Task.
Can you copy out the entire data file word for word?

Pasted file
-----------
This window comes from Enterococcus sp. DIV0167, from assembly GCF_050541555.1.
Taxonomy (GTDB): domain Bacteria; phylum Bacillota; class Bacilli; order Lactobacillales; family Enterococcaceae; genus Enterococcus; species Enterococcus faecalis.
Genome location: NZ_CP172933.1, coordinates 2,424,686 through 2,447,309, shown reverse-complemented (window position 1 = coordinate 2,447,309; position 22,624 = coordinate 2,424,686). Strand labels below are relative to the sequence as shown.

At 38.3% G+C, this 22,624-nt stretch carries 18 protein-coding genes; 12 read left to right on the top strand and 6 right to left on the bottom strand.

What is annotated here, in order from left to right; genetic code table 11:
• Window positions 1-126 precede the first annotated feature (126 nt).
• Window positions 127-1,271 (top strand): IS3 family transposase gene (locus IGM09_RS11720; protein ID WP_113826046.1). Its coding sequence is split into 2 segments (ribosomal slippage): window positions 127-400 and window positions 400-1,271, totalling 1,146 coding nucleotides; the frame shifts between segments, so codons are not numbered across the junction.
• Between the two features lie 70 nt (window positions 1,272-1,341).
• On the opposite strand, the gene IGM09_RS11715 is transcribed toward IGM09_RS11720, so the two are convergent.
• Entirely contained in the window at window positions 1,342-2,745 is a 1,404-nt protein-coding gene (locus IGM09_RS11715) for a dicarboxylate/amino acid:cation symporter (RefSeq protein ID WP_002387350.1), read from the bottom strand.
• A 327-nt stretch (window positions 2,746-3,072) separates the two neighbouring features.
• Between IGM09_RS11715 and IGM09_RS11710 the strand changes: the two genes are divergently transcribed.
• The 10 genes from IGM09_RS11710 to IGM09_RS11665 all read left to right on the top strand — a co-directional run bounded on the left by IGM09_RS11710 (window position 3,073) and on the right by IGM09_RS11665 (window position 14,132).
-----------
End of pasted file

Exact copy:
This window comes from Enterococcus sp. DIV0167, from assembly GCF_050541555.1.
Taxonomy (GTDB): domain Bacteria; phylum Bacillota; class Bacilli; order Lactobacillales; family Enterococcaceae; genus Enterococcus; species Enterococcus faecalis.
Genome location: NZ_CP172933.1, coordinates 2,424,686 through 2,447,309, shown reverse-complemented (window position 1 = coordinate 2,447,309; position 22,624 = coordinate 2,424,686). Strand labels below are relative to the sequence as shown.

At 38.3% G+C, this 22,624-nt stretch carries 18 protein-coding genes; 12 read left to right on the top strand and 6 right to left on the bottom strand.

What is annotated here, in order from left to right; genetic code table 11:
• Window positions 1-126 precede the first annotated feature (126 nt).
• Window positions 127-1,271 (top strand): IS3 family transposase gene (locus IGM09_RS11720; protein ID WP_113826046.1). Its coding sequence is split into 2 segments (ribosomal slippage): window positions 127-400 and window positions 400-1,271, totalling 1,146 coding nucleotides; the frame shifts between segments, so codons are not numbered across the junction.
• Between the two features lie 70 nt (window positions 1,272-1,341).
• On the opposite strand, the gene IGM09_RS11715 is transcribed toward IGM09_RS11720, so the two are convergent.
• Entirely contained in the window at window positions 1,342-2,745 is a 1,404-nt protein-coding gene (locus IGM09_RS11715) for a dicarboxylate/amino acid:cation symporter (RefSeq protein ID WP_002387350.1), read from the bottom strand.
• A 327-nt stretch (window positions 2,746-3,072) separates the two neighbouring features.
• Between IGM09_RS11715 and IGM09_RS11710 the strand changes: the two genes are divergently transcribed.
• The 10 genes from IGM09_RS11710 to IGM09_RS11665 all read left to right on the top strand — a co-directional run bounded on the left by IGM09_RS11710 (window position 3,073) and on the right by IGM09_RS11665 (window position 14,132).